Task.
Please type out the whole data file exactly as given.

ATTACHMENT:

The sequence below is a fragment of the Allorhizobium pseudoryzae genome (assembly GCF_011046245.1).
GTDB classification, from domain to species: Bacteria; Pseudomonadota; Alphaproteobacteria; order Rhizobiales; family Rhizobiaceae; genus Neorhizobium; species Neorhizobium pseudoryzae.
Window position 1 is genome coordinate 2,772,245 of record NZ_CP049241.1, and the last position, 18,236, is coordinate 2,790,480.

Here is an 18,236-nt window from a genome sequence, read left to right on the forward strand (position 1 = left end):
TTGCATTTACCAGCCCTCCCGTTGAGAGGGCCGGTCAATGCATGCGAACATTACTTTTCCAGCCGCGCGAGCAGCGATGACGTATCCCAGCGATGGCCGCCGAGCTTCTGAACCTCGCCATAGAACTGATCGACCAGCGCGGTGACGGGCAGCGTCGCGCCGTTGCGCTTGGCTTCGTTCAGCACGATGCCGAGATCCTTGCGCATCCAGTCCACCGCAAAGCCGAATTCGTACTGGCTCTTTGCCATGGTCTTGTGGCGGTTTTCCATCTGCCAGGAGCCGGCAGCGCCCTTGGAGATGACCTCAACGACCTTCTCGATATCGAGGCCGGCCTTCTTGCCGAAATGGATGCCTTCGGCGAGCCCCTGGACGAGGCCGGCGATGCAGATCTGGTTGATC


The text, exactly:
The sequence below is a fragment of the Allorhizobium pseudoryzae genome (assembly GCF_011046245.1).
GTDB classification, from domain to species: Bacteria; Pseudomonadota; Alphaproteobacteria; order Rhizobiales; family Rhizobiaceae; genus Neorhizobium; species Neorhizobium pseudoryzae.
Window position 1 is genome coordinate 2,772,245 of record NZ_CP049241.1, and the last position, 18,236, is coordinate 2,790,480.

Here is an 18,236-nt window from a genome sequence, read left to right on the forward strand (position 1 = left end):
TTGCATTTACCAGCCCTCCCGTTGAGAGGGCCGGTCAATGCATGCGAACATTACTTTTCCAGCCGCGCGAGCAGCGATGACGTATCCCAGCGATGGCCGCCGAGCTTCTGAACCTCGCCATAGAACTGATCGACCAGCGCGGTGACGGGCAGCGTCGCGCCGTTGCGCTTGGCTTCGTTCAGCACGATGCCGAGATCCTTGCGCATCCAGTCCACCGCAAAGCCGAATTCGTACTGGCTCTTTGCCATGGTCTTGTGGCGGTTTTCCATCTGCCAGGAGCCGGCAGCGCCCTTGGAGATGACCTCAACGACCTTCTCGATATCGAGGCCGGCCTTCTTGCCGAAATGGATGCCTTCGGCGAGCCCCTGGACGAGGCCGGCGATGCAGATCTGGTTGATC